Super Duper Movie Review: A lazy, boring film
Despite having a somewhat interesting story, the amateurish craft and performances make this film entirely forgettable
When your job entails watching films every week and also writing about them, it’s natural to toughen up after a while to the short straws you’re handed. After a while, there is a zone of indifference that lazy films push you to — where you watch the proceedings on screen with mild interest, but without much emotional involvement. Super Duper had me in that zone for almost its entire duration.
Cast: Dhruva, Indhuja
To be fair to the film, Super Duper does have a story in place. And it’s a fairly interesting one as well, at least on paper. There is a kidnapping-gone-wrong, a missing drug consignment, gangster and murders, and so on. The film also has quite a few twists. However, the craft is so amateurish it feels like you’re watching an overstretched YouTube video. The performances don’t help either. On one hand, you have Dhruva who looks frozen all the time, and on the other, we have Shah Ra being… Shah Ra. While he gets a few good moments, these are not remotely enough to save the film. Indhuja looks good and has a central role as well, but it isn’t like she has much to do.
Super Duper is styled like a comic book, complete with dialogue bubbles and animations. But when the film uses such animations for extended and crucial sequences, it almost feels as if the director had to resort to animation to stitch up a film from the live action footage he had in hand.
It isn’t just about the style though, the entire film feels like a cooked stew of pop-culture. There a don named Vedha and a cop named Vikram (no points for guessing where that’s from). There is a dialogue from Baahubali somewhere. Indhuja is referred to as the ‘Angel vesham potta Annabelle.’ (The Thangachi Song from Meyaadha Maan, in case you’re wondering). Despite all its twists, the film feels annoyingly familiar. While I realise that such entertainer doesn’t exactly rely on logic or authenticity, Super Duper’s humour isn’t all that funny either. It expects us to be amused with punchlines such as “Nadakarathu vena ezhavu aana jeika porathu en love-u” or “Pakkam pakkama dialogue pesradhu mukiyam illa, pakkava pesanum.” However, all I could muster was just a sigh.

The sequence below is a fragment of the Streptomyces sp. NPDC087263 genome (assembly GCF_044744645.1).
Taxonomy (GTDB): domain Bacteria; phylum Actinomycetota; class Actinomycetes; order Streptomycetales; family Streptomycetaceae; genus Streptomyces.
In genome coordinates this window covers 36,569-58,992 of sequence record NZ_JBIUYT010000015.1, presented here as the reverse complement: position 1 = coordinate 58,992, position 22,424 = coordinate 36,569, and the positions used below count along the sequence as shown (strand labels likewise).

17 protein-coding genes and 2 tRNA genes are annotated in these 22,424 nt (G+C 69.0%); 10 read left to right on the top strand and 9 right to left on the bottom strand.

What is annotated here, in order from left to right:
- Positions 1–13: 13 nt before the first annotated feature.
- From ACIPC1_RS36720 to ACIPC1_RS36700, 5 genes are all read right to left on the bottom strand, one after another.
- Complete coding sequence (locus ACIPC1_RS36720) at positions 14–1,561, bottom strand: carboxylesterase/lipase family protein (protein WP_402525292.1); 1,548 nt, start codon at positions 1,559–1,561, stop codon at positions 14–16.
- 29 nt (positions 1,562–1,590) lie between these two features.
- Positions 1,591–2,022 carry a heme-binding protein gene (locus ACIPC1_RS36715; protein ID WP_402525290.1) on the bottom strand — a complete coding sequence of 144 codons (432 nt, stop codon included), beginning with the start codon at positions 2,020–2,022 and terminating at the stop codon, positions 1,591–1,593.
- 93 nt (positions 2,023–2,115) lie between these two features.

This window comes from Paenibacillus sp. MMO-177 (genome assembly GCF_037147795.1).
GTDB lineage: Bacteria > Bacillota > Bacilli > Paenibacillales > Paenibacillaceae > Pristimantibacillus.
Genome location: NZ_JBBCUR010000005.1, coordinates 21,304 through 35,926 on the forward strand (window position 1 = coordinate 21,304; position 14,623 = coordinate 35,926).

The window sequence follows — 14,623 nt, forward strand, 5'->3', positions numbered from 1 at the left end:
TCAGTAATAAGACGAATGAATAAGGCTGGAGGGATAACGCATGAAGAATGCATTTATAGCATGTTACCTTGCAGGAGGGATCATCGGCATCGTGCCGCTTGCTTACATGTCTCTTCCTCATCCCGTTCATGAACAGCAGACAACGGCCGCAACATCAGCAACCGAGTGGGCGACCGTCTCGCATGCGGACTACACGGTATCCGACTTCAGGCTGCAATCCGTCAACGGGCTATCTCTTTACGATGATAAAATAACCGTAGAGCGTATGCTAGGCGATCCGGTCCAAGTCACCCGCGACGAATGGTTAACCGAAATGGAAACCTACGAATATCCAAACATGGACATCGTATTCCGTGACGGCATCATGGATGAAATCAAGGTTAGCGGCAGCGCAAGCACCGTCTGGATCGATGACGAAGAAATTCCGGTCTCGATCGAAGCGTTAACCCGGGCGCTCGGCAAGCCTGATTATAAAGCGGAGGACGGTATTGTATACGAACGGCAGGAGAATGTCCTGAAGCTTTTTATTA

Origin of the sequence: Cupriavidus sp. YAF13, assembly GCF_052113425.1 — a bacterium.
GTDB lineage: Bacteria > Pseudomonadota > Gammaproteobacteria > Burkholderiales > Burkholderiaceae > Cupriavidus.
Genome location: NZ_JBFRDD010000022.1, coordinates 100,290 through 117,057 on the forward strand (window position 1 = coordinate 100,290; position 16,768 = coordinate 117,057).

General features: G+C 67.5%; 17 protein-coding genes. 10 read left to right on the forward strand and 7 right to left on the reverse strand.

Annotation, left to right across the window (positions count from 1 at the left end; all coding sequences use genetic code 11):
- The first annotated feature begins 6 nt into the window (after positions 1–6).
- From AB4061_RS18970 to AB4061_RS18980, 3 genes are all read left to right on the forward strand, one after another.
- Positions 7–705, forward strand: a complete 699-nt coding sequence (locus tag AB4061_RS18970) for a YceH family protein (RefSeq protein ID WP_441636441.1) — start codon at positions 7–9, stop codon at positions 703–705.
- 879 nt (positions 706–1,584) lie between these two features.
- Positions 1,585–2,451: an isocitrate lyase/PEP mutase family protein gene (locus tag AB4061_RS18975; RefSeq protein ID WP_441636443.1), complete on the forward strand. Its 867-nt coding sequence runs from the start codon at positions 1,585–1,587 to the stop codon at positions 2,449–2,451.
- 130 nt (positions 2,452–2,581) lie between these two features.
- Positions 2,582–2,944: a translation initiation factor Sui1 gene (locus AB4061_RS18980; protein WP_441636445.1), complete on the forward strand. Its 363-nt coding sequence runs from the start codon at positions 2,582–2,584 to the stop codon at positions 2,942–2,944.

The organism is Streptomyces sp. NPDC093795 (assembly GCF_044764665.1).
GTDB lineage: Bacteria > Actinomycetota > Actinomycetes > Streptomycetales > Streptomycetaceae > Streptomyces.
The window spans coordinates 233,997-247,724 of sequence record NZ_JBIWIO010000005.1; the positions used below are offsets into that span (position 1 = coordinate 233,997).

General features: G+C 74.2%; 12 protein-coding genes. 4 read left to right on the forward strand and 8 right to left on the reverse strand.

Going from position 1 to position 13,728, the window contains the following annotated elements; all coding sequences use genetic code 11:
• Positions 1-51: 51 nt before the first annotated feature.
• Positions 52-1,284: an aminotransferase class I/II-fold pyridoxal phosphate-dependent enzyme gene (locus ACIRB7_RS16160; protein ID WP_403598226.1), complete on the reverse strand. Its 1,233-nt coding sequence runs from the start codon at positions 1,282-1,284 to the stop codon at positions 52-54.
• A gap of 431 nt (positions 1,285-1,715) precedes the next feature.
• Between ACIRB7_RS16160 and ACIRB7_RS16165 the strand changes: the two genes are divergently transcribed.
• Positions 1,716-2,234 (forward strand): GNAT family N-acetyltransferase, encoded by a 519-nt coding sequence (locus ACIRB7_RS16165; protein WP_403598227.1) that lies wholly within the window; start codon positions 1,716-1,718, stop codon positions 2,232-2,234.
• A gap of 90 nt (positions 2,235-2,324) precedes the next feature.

You know you’ve watched too many bad films when you find yourself almost on the edge of the seat, waiting for the moment where the film gets problematic. Inappropriate humour, objectification — you know, the usual suspects. I was thankful to be gifted a few misses in Super Duper before that moment, almost inevitably, arrives. Sherin is made to dance for a special number, but with a reason. There is a cringe-worthy ‘romantic scene’, that again is amply justified. And just when I thought my fears were not justified and this might actually turn out to be a non-problematic film, a homosexual gangster is introduced out of nowhere. Of course, he is lascivious. What else could the gay man be in our films? And for once, I wasn’t happy that my guess was right.
After all this, when Maama says “Ivangalam gangsters, ivangaluku oru boss, avanuku oru thangachi, avaluku oru lover and avanuku oru maama vera, cha”, at the end, I couldn’t help but agree.